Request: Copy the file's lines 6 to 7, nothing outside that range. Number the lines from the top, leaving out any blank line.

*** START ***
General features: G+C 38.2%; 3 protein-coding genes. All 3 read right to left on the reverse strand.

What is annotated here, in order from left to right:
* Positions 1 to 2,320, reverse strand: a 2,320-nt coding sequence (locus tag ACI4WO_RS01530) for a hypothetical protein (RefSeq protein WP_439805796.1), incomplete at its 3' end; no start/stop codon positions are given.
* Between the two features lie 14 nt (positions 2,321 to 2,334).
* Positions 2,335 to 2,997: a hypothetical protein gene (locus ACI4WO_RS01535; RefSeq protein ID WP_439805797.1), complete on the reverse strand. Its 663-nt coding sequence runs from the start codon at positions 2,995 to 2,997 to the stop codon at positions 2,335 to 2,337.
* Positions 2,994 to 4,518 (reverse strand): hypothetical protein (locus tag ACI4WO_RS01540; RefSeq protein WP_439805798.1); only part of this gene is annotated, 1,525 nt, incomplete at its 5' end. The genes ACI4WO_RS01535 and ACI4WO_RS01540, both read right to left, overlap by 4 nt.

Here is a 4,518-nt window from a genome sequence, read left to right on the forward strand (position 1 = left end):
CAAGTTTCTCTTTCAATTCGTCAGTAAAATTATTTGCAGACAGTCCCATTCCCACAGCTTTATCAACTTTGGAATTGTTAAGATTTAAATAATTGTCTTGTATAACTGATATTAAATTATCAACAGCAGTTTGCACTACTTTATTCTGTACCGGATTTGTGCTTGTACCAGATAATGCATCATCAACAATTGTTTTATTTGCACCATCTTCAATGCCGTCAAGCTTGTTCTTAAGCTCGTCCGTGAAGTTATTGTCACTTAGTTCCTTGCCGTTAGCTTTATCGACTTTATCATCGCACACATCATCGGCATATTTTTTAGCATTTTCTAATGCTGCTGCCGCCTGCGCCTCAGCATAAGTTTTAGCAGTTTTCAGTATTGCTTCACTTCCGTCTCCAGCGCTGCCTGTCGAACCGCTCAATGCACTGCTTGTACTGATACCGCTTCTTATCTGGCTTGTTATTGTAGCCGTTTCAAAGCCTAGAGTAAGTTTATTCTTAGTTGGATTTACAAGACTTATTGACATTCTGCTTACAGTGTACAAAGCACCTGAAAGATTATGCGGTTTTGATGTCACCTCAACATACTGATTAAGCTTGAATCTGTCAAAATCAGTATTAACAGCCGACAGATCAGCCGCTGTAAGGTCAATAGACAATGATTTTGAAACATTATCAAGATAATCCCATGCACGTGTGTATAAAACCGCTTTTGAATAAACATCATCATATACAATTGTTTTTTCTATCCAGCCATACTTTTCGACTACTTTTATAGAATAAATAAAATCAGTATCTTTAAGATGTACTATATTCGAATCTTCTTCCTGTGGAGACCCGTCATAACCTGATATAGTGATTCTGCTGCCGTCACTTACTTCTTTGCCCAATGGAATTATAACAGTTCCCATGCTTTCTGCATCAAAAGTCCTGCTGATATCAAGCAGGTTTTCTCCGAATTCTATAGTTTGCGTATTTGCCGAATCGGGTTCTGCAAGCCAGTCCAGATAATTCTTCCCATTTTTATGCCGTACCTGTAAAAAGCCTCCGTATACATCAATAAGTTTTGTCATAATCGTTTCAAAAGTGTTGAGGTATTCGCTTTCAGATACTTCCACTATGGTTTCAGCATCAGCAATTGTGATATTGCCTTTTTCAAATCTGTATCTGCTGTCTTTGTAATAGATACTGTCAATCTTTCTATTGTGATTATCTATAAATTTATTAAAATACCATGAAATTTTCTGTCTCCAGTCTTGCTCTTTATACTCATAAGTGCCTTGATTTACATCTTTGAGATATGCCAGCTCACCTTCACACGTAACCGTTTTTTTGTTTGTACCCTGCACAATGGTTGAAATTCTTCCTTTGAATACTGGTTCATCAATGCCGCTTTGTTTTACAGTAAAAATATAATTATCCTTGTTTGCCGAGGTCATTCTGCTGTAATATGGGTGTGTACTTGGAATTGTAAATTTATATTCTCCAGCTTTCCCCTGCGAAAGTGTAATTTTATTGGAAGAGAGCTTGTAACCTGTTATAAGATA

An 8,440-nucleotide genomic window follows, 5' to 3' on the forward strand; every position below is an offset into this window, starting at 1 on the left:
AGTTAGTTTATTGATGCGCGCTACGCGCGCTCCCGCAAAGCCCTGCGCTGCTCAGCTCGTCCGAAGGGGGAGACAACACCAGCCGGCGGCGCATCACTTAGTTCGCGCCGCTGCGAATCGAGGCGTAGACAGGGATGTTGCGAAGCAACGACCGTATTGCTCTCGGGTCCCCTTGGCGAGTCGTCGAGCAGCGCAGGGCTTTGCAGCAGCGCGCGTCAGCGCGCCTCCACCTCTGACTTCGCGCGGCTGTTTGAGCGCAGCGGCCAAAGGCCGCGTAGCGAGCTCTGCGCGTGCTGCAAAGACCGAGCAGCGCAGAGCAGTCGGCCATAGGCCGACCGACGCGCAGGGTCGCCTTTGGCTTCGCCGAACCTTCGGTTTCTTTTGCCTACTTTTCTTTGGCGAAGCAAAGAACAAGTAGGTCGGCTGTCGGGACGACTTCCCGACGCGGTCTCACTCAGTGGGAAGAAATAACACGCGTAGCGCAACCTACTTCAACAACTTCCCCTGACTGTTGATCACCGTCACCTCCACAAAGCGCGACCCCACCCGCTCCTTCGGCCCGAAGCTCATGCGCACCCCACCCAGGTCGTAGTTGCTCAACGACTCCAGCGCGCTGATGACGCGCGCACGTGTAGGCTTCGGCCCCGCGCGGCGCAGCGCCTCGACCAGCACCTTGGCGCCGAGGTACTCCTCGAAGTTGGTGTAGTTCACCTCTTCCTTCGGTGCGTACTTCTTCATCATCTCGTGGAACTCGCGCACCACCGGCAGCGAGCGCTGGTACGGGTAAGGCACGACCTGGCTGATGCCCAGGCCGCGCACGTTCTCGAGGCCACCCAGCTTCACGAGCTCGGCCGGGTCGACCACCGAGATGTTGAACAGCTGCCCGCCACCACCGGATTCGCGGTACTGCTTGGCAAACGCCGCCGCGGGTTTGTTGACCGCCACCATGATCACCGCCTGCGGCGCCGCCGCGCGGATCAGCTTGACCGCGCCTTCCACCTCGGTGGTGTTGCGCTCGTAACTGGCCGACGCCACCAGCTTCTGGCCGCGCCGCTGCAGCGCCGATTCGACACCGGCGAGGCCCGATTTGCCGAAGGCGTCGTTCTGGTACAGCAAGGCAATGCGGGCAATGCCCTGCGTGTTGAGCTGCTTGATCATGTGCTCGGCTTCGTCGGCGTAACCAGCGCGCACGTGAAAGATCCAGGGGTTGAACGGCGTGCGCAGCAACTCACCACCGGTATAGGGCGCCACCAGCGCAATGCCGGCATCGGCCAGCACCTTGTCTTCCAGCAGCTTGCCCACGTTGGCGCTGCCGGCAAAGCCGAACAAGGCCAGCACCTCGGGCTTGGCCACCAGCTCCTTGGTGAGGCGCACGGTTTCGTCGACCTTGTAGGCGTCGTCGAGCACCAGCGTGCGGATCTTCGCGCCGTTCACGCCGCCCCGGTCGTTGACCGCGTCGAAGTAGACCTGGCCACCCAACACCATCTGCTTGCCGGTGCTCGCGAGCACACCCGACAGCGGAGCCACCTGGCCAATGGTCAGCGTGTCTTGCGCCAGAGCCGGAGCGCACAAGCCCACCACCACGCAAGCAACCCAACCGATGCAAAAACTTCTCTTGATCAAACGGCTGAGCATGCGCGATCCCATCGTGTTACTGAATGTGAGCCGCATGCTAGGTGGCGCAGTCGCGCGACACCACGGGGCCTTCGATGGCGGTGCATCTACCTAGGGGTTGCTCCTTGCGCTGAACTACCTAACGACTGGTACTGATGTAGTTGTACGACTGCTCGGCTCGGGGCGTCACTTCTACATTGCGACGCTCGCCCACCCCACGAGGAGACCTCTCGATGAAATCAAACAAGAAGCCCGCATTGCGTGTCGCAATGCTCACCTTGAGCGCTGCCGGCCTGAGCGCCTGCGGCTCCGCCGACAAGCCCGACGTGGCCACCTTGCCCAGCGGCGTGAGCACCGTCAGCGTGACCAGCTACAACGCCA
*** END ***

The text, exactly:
* Positions 2,994 to 4,518 (reverse strand): hypothetical protein (locus tag ACI4WO_RS01540; RefSeq protein WP_439805798.1); only part of this gene is annotated, 1,525 nt, incomplete at its 5' end. The genes ACI4WO_RS01535 and ACI4WO_RS01540, both read right to left, overlap by 4 nt.

Here is a 4,518-nt window from a genome sequence, read left to right on the forward strand (position 1 = left end):